During her senior year at Thacher, Sara Jacobsen CdeP 2017 enrolled in Peter Robinson’s art history course. She and the other students surveyed the history of world art, learning how to describe the formal elements of a piece and to place it in its cultural context. It was in that class, too, that she was exposed to a piece that particularly struck her: an example of a Chilkat robe, a type of blanket traditionally woven by Tlingit, Haida, and Tsimshian peoples of Alaska and British Columbia and used in their spiritual ceremonies.
It looked just like a piece hanging above the dining room table in her family’s Seattle home. She started to wonder why they had it in their home, since they aren’t Native American—and if there might be a more meaningful place for it somewhere.
“Before seeing the Chilkat robe in art history class, I assumed that what hung in my house was a replica or something that had been produced for the tourist trade,” said Sara. “I had no idea that the Chilkat robe had such cultural and spiritual significance to its tribe, nor did I know that it was such a revered art form.”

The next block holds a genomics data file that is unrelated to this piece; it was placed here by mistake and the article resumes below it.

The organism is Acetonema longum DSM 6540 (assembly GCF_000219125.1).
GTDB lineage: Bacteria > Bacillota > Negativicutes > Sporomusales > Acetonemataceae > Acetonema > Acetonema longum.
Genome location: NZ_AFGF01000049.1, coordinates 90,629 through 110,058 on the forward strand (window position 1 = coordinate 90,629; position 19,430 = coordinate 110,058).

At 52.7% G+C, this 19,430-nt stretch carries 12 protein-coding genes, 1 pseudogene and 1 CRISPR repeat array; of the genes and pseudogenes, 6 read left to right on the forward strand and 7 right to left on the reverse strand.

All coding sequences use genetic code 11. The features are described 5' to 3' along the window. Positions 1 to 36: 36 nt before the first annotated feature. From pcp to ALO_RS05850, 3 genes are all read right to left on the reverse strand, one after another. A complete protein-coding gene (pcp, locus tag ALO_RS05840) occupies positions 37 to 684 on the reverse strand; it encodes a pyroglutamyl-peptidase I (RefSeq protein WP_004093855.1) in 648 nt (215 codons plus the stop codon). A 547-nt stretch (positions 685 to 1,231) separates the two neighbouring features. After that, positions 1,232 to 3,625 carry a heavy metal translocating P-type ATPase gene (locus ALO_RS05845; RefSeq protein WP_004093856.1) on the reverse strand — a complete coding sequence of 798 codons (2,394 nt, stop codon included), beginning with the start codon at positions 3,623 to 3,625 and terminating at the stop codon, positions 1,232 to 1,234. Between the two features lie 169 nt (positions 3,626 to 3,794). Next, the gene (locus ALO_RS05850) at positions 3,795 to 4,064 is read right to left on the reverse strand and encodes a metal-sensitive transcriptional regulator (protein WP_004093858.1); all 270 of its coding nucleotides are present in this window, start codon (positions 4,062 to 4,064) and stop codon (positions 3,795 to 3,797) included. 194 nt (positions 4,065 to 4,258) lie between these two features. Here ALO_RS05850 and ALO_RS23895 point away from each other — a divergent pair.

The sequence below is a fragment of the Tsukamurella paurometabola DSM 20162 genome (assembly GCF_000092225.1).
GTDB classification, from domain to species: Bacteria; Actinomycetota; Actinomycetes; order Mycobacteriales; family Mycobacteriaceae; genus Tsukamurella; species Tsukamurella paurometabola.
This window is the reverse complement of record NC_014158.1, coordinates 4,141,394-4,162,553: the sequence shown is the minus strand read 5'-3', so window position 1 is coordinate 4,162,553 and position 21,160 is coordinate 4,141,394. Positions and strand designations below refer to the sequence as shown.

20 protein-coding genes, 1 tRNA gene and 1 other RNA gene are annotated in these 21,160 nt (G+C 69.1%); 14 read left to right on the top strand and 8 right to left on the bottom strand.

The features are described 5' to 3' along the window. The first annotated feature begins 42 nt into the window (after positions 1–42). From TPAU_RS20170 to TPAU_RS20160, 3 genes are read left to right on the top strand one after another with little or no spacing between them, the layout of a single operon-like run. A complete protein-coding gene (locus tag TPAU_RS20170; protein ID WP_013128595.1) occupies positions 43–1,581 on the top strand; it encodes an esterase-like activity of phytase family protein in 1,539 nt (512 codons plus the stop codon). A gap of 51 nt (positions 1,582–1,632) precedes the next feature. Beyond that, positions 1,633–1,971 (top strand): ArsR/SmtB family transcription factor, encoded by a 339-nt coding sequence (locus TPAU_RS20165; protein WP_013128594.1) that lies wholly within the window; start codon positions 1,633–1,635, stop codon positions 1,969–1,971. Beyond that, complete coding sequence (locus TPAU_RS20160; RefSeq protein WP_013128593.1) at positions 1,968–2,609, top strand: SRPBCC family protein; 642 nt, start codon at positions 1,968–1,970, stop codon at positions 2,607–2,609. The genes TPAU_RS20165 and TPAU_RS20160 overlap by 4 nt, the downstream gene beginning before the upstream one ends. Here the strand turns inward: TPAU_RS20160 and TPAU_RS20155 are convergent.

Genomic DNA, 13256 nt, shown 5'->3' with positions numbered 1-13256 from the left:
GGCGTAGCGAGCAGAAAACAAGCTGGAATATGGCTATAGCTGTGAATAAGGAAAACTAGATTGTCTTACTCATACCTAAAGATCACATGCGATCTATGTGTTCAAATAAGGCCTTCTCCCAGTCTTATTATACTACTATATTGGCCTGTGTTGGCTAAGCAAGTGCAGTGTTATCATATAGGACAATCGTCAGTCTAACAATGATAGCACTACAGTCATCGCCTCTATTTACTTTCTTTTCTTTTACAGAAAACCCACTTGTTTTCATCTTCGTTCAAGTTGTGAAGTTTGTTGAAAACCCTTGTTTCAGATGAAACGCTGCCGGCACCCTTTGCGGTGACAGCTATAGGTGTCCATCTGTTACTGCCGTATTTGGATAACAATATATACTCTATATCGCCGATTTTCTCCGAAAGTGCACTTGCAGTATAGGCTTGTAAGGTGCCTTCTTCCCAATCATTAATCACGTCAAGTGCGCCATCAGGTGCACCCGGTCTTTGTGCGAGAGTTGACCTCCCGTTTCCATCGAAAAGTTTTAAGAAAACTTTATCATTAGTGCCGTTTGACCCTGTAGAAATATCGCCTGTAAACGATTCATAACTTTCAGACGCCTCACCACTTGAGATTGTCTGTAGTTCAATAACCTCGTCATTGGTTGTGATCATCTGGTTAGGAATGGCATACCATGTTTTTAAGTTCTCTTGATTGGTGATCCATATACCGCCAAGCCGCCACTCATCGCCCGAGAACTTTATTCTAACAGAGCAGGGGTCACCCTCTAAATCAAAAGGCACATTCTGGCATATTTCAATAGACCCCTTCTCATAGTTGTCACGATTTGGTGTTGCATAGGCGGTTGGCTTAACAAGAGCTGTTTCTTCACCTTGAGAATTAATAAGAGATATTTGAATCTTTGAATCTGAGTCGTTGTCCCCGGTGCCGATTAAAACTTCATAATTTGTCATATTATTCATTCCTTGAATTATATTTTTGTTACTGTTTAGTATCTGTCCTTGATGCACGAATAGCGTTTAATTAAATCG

She and her family had a number of conversations about the robe, which her father had purchased at a Seattle art gallery in 1986, and ultimately conducted research and consulted experts at the Burke Museum. Their research confirmed that the robe was an original piece and a sacred clan object with deep meaning for certain Native tribes. The Jacobsens eventually decided to repatriate the piece by way of the Sealaska Heritage Institute.
“If I hadn’t learned about the robe in Mr. Robinson's class,” said Sara, “it would still be in my dining room.”
“The Sealaska Heritage Institute was happily surprised that Chilkat robes were being covered in high school art history,” she added, “and Mr. Robinson kindly scanned the textbook page about them for my dad to give to our contact at the Institute.”
After everything was said and done, Sara described her feelings about the event like this:
“I’m really glad the robe is finally home: It belonged with the tribe who created it all along. I think I’m getting too much credit for returning something that wasn’t ours to begin with. But I’ve gotten some messages from tribe members who seem to be really grateful and that feels good. I’ve also been happy to hear that a few people who have read the KUOW article are now looking into returning their own Native American artifacts.”